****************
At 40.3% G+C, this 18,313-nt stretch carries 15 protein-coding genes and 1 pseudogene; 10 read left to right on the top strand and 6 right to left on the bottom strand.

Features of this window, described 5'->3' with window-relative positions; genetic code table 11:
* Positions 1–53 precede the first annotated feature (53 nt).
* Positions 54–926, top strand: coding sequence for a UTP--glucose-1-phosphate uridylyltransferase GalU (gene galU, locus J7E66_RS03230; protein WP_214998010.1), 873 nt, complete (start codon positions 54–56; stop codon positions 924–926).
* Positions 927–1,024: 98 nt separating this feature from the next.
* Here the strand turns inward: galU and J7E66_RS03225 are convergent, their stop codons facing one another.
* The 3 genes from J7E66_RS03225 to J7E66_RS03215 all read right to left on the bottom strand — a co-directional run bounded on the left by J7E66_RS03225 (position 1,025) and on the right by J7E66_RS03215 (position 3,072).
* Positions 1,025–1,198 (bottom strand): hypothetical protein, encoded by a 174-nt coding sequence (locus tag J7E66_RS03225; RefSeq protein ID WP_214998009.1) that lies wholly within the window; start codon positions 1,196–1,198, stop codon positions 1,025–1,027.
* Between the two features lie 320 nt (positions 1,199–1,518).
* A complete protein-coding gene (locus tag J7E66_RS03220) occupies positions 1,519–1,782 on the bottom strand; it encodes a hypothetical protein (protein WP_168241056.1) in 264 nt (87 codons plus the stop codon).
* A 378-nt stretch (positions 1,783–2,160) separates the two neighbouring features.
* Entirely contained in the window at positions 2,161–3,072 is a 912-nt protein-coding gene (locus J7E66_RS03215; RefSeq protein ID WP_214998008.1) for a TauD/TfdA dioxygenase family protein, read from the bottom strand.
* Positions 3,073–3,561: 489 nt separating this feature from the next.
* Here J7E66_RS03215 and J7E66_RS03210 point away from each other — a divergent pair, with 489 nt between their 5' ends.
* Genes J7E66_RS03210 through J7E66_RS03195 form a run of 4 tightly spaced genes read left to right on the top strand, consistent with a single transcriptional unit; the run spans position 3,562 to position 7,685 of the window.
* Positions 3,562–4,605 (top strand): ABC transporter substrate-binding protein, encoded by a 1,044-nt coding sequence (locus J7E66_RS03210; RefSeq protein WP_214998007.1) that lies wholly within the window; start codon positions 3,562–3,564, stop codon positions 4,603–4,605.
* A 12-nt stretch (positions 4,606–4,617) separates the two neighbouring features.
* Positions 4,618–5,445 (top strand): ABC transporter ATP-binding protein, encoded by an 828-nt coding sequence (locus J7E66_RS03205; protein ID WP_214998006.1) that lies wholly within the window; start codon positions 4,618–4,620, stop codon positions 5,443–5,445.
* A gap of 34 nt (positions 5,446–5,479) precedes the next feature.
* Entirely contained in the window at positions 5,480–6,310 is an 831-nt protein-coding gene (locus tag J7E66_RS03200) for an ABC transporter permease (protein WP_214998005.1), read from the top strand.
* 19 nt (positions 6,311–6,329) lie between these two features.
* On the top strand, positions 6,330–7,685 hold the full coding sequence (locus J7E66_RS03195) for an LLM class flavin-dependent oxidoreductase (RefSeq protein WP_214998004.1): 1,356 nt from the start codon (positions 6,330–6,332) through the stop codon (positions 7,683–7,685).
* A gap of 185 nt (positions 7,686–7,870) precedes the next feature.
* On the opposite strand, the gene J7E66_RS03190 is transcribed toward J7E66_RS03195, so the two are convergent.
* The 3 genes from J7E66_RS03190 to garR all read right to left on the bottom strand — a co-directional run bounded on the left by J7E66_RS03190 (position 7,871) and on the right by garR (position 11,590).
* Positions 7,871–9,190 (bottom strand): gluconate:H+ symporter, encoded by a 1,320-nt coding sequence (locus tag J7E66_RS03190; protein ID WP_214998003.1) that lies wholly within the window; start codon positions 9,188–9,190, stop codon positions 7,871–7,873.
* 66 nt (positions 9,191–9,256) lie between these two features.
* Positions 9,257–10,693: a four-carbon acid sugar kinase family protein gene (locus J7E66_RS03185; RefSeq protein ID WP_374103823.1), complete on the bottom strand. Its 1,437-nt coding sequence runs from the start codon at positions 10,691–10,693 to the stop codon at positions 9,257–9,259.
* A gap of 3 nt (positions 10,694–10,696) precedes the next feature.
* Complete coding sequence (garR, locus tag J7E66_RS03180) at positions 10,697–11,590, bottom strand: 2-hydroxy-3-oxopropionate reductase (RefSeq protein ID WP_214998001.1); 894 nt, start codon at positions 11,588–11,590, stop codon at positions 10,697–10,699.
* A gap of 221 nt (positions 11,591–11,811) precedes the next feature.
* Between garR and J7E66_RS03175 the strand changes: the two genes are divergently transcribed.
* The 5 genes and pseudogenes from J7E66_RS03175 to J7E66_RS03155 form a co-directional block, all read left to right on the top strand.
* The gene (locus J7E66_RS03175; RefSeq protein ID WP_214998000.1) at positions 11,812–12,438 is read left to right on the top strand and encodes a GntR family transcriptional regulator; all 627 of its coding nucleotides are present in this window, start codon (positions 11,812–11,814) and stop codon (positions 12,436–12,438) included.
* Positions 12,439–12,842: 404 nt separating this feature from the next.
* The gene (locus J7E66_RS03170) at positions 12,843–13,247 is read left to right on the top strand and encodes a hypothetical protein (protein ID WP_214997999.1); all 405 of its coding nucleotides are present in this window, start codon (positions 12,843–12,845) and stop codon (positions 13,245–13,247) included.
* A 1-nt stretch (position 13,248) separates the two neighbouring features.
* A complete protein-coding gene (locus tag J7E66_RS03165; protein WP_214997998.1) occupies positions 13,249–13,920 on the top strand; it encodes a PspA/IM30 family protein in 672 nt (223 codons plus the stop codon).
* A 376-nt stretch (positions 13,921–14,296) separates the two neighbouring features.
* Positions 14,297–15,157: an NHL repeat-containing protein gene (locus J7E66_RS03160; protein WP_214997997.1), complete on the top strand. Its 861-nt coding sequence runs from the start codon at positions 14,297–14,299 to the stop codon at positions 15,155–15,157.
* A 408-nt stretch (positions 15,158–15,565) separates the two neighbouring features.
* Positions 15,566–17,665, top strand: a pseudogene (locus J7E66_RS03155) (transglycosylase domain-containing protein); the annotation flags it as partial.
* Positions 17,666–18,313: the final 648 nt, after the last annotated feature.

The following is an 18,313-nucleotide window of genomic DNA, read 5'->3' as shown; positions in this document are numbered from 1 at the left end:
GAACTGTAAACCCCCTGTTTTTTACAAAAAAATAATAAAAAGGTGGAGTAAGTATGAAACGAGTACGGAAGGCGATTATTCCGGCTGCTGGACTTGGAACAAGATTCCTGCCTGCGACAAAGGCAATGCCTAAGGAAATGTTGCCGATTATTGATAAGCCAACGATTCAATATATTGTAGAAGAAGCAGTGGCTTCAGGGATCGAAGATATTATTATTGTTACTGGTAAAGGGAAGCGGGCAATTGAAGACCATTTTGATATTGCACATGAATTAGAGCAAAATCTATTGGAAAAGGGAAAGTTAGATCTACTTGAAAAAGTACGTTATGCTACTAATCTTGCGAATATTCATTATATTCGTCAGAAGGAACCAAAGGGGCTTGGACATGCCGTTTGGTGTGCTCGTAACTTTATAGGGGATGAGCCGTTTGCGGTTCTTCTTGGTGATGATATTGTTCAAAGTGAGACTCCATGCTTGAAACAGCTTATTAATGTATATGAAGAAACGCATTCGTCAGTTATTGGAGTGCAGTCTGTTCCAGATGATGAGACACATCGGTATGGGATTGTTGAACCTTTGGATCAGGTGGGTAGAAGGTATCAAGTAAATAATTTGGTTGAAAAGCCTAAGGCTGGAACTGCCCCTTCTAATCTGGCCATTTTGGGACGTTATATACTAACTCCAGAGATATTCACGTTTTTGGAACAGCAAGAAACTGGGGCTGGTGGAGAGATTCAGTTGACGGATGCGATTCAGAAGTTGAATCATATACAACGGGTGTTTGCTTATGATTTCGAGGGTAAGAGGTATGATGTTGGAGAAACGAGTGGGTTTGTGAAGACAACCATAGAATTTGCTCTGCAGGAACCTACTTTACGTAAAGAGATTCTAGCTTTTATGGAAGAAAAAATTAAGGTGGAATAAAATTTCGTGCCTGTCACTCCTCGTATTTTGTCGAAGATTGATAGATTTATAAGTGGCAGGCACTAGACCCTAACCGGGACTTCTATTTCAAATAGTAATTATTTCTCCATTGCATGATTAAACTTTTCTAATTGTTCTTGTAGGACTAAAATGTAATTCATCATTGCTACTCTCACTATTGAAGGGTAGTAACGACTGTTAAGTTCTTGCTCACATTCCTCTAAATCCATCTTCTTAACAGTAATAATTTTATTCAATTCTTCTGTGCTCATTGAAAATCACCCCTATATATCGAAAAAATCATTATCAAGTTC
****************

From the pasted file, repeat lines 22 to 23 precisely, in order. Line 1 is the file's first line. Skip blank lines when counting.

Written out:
* On the top strand, positions 6,330–7,685 hold the full coding sequence (locus J7E66_RS03195) for an LLM class flavin-dependent oxidoreductase (RefSeq protein WP_214998004.1): 1,356 nt from the start codon (positions 6,330–6,332) through the stop codon (positions 7,683–7,685).
* A gap of 185 nt (positions 7,686–7,870) precedes the next feature.